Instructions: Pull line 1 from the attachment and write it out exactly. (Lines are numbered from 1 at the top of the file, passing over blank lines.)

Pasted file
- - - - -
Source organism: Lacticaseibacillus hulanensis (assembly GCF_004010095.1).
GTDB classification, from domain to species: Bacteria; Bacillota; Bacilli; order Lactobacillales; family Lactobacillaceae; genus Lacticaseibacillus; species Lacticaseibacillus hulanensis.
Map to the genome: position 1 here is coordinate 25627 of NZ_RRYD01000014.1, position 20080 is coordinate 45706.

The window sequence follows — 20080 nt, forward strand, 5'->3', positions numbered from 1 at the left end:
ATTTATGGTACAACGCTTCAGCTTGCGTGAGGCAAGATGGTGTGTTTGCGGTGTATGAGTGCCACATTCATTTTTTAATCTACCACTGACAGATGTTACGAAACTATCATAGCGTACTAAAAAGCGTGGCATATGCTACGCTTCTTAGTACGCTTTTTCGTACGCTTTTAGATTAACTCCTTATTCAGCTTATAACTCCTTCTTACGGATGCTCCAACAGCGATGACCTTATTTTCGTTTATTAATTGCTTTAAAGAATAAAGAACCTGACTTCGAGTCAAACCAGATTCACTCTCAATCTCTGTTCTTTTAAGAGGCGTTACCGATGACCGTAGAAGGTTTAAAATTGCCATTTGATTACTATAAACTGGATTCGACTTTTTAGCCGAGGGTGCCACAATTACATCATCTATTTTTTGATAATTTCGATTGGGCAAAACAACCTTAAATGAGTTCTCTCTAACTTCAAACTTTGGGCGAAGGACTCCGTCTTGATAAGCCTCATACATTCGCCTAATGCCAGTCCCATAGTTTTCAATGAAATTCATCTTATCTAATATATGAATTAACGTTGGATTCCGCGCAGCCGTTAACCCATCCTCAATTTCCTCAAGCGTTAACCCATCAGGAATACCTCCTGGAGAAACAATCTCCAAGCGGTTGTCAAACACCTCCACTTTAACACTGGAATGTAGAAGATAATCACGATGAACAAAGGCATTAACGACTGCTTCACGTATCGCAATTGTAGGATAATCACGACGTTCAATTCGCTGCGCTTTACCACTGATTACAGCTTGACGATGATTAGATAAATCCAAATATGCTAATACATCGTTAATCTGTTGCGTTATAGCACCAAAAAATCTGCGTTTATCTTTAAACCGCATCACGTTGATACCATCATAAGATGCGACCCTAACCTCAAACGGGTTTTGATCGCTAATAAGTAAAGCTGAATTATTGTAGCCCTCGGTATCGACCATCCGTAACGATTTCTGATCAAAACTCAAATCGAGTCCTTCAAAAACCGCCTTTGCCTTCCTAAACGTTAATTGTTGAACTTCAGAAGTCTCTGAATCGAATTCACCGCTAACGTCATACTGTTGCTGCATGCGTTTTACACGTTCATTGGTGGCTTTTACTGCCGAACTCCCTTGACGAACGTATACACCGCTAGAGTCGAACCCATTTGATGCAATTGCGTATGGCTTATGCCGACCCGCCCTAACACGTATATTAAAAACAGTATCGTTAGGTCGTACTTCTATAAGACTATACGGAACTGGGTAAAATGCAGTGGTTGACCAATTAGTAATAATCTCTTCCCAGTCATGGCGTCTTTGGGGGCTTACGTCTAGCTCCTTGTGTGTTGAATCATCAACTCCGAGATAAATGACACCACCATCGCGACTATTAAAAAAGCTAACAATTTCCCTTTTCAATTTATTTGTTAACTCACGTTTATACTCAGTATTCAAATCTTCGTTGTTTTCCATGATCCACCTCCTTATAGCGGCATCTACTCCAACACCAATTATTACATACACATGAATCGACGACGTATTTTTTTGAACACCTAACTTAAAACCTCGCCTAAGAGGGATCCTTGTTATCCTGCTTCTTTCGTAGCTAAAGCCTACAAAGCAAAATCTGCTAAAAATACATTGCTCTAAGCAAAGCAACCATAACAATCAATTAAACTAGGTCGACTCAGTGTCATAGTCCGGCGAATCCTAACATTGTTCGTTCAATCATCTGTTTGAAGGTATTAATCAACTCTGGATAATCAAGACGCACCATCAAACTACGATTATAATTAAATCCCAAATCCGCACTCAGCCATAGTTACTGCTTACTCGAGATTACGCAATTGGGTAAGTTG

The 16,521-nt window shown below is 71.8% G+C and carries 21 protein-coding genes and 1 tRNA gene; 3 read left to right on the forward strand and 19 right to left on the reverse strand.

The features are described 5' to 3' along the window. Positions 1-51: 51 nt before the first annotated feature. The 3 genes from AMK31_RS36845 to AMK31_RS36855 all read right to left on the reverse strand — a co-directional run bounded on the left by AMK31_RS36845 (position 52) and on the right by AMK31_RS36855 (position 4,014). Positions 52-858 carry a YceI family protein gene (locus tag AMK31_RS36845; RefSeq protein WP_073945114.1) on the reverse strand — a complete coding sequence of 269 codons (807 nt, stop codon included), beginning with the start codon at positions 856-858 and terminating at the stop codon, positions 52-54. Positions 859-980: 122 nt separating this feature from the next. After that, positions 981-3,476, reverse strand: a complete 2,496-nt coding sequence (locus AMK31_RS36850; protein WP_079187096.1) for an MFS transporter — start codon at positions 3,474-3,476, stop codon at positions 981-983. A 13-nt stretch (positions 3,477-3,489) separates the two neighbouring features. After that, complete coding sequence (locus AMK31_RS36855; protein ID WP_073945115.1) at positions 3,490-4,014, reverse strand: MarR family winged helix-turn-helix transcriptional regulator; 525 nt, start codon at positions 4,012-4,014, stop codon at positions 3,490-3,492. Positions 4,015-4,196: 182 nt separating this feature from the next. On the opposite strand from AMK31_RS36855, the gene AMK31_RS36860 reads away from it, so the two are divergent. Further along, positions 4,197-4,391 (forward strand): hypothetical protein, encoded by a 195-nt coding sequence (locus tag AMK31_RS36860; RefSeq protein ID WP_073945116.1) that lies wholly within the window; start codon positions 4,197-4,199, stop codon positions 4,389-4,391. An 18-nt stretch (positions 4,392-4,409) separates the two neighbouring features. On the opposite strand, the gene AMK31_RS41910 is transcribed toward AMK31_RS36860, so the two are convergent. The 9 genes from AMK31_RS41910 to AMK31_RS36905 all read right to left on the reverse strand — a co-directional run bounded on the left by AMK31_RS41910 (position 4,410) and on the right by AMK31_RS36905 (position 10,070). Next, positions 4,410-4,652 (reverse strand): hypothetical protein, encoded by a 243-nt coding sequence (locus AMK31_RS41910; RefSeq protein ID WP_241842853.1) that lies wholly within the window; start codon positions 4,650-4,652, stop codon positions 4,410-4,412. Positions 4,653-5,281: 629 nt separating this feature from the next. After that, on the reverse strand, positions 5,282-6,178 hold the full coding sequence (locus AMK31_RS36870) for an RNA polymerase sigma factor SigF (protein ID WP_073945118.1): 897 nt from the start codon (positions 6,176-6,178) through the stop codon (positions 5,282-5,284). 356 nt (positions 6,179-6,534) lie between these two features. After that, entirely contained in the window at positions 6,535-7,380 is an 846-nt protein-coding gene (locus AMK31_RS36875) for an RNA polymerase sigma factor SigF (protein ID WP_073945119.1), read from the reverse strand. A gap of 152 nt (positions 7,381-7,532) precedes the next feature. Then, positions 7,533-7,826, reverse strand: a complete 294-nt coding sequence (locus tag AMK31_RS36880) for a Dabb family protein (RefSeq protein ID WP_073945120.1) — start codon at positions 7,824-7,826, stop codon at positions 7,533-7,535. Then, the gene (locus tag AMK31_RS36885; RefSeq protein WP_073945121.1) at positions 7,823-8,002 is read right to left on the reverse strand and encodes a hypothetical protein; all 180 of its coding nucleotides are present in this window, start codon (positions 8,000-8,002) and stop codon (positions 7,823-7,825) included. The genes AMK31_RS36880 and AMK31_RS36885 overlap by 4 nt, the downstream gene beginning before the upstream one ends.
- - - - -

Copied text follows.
Source organism: Lacticaseibacillus hulanensis (assembly GCF_004010095.1).